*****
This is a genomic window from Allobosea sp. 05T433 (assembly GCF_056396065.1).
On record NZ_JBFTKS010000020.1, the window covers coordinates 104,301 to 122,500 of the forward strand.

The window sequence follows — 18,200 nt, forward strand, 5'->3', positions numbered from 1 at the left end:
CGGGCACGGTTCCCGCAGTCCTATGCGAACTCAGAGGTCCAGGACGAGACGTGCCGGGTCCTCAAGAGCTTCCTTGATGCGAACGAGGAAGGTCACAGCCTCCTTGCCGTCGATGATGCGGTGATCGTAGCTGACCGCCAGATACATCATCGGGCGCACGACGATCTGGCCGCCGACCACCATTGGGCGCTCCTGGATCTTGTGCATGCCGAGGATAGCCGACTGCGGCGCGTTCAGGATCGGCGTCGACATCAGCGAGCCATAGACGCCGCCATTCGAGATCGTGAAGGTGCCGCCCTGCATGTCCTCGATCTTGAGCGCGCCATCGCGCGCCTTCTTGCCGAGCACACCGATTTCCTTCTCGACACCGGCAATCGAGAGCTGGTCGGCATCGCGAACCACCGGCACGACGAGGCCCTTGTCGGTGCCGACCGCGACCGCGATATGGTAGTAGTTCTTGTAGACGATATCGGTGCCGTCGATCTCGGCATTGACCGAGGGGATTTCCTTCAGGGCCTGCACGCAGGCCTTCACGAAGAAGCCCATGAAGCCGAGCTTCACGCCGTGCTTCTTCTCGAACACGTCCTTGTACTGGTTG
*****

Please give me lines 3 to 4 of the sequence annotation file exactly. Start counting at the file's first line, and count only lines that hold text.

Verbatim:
The window sequence follows — 18,200 nt, forward strand, 5'->3', positions numbered from 1 at the left end:
CGGGCACGGTTCCCGCAGTCCTATGCGAACTCAGAGGTCCAGGACGAGACGTGCCGGGTCCTCAAGAGCTTCCTTGATGCGAACGAGGAAGGTCACAGCCTCCTTGCCGTCGATGATGCGGTGATCGTAGCTGACCGCCAGATACATCATCGGGCGCACGACGATCTGGCCGCCGACCACCATTGGGCGCTCCTGGATCTTGTGCATGCCGAGGATAGCCGACTGCGGCGCGTTCAGGATCGGCGTCGACATCAGCGAGCCATAGACGCCGCCATTCGAGATCGTGAAGGTGCCGCCCTGCATGTCCTCGATCTTGAGCGCGCCATCGCGCGCCTTCTTGCCGAGCACACCGATTTCCTTCTCGACACCGGCAATCGAGAGCTGGTCGGCATCGCGAACCACCGGCACGACGAGGCCCTTGTCGGTGCCGACCGCGACCGCGATATGGTAGTAGTTCTTGTAGACGATATCGGTGCCGTCGATCTCGGCATTGACCGAGGGGATTTCCTTCAGGGCCTGCACGCAGGCCTTCACGAAGAAGCCCATGAAGCCGAGCTTCACGCCGTGCTTCTTCTCGAACACGTCCTTGTACTGGTTG